Anomalous x-ray pulsars

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1E 2259+586 was the first anomalous x-ray pulsar to be discovered (Fahlman & Gregory 1981). In the early nineties these ob jects began to form a unique class (Mereghetti & Stella 1995; Corbet et al. 1995; Van Paradijs et al. 1995; Vasisht & Gotthelf 1997). They were found to have much in common with the soft-gamma repeaters. These ob jects typically have pulsed X-ray emission with steadily increasing periods of several seconds, X-ray luminosities of ∼ 1035 − 1036 ergs s−1, soft spectra, and no detected companions or accretion disks. Furthermore, they are typically observed through hydrogen column densities of ∼ 1022 cm−2, indicating that they are not common.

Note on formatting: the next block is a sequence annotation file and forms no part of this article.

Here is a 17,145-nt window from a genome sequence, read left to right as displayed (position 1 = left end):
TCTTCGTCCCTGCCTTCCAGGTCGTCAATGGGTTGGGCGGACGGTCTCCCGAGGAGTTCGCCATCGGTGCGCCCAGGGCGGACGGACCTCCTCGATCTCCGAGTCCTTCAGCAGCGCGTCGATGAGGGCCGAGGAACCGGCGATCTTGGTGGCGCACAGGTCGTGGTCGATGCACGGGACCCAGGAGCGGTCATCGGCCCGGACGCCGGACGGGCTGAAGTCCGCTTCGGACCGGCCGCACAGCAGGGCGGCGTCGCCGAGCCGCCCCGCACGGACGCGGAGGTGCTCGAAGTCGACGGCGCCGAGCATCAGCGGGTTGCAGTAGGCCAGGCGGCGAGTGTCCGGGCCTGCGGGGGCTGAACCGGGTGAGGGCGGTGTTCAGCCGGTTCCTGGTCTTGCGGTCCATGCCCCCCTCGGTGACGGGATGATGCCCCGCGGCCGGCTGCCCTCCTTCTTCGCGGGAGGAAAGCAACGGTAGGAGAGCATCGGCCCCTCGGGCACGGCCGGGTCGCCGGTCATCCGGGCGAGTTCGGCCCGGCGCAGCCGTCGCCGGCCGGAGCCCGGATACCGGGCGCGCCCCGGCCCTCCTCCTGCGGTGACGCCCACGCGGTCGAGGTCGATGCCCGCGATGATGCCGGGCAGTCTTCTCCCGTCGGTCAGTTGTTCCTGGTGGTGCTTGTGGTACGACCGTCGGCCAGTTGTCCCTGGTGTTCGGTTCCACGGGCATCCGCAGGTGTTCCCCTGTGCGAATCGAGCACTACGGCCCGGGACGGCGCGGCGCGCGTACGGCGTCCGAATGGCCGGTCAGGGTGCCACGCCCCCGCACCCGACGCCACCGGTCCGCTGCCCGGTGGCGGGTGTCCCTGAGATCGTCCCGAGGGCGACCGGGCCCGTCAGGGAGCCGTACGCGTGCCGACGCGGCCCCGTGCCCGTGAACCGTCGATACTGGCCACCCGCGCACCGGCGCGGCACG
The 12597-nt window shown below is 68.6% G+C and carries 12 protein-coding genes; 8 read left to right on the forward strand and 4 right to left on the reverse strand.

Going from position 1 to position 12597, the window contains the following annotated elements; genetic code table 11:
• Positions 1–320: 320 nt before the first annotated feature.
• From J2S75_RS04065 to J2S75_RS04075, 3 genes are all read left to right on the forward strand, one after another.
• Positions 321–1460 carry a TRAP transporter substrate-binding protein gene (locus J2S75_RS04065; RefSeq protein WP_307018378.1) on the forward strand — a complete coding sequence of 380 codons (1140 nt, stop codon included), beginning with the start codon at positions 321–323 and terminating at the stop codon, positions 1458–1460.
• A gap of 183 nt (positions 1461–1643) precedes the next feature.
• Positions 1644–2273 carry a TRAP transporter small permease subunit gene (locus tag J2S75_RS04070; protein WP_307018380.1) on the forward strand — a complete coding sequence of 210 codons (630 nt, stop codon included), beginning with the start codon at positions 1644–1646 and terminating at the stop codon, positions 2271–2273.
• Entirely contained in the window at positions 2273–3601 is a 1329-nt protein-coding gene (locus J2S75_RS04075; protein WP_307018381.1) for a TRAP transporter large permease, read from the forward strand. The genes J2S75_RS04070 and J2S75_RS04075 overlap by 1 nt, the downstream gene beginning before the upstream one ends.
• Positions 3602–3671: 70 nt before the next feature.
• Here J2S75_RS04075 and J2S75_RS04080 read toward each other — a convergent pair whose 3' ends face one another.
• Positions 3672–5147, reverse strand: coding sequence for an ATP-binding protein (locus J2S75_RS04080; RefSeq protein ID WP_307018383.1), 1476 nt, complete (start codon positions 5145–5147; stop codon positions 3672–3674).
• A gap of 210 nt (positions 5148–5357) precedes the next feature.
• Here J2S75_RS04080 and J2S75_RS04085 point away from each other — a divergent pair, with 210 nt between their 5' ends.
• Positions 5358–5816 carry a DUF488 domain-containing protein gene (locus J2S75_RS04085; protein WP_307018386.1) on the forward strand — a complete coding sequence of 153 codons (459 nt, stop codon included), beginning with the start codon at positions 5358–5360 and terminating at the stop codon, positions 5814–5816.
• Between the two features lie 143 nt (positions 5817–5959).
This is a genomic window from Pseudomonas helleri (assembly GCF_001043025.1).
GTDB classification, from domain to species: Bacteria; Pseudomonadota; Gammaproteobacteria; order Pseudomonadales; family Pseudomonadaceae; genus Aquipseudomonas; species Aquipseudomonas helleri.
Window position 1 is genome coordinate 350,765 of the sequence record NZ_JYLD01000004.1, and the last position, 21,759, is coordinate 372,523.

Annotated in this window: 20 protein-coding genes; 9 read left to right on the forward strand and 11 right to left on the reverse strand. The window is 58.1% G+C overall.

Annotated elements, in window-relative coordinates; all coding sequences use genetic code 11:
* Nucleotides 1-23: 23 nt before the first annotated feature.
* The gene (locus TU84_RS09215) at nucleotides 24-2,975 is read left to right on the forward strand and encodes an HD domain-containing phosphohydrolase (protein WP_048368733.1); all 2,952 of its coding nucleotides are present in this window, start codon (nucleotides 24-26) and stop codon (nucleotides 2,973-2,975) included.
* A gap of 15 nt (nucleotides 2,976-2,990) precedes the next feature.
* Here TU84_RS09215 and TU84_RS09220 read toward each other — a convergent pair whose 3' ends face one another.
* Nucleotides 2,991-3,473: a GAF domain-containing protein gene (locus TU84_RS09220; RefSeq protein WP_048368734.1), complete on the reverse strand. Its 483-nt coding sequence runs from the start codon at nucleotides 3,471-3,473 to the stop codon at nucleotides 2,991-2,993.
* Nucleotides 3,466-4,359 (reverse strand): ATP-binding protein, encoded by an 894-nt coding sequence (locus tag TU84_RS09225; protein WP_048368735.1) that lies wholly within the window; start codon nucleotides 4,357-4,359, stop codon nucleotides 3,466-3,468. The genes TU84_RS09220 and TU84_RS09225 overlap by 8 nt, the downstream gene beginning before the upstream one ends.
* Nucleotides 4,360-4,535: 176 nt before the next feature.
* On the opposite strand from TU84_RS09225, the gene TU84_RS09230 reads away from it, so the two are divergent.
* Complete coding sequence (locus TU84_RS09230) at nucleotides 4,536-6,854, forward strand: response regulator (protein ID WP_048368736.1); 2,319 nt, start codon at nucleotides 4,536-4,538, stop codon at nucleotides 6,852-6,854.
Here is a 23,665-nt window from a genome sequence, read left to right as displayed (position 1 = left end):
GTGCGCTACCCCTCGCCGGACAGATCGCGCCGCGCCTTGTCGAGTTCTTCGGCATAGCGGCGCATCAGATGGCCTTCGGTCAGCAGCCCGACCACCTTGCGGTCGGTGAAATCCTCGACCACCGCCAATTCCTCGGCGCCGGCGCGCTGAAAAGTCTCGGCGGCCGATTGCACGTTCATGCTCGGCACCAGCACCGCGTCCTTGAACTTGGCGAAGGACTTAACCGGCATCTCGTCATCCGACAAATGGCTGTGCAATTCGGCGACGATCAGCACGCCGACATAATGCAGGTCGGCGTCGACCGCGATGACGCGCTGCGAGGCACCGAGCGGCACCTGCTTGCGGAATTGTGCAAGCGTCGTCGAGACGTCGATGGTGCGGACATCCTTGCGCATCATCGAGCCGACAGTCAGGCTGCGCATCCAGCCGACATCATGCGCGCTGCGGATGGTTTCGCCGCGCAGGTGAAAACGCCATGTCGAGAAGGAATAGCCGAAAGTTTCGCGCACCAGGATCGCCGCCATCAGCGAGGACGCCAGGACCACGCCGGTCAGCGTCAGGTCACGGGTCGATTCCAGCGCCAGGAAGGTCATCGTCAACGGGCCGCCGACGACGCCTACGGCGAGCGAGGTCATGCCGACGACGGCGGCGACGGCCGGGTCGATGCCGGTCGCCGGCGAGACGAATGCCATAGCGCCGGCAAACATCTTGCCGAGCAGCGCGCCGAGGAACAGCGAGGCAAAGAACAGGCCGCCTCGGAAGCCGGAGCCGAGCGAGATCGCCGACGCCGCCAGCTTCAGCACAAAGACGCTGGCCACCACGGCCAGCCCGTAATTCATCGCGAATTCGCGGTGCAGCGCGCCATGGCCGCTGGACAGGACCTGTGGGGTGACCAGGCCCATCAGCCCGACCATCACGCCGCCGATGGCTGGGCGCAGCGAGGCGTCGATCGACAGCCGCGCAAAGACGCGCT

Two of the five confirmed AXPs are located near the centres of supernova remnants 1E 2259+586 and 1E 1841-045(Fahlman & Gregory 1981; Vasisht & Gotthelf 1997) as well as the AXP candidate AX J1845-0258 (Vasisht et al. 2000). The remaining objects are 4U 0142+61 (Israel et al. 1994), 1E 1048.1-5937 (Seward et al. 1986), 1RXS J170849.0-400910 (Sugizaki et al. 1997) and possibly XTE J1810-197 (Ibrahim et al. 2004). The emission from the AXPs fits neatly within the magnetar model (Thompson & Duncan 1996). Heyl & Hernquist (1997) argued that the thermal flux passing through an ultramagnetized, hydrogen or helium envelope is sufficient to account for the x-ray emission from these objects. Heyl & Kulkarni (1998) examined how magnetic field decay can augment the thermal energy budget. For fields less than about 1015 G magnetic field decay in a realistic model does not strongly affect the emission from young (less than 10,000 years) AXPs but can greatly increase their lifetime as observable x-ray sources. Alternative models such as accretion have fallen by the wayside because even very low mass companions have not been discovered orbiting these neutron stars nor has the tell-tale optical emission from even a truncated accretion been detected.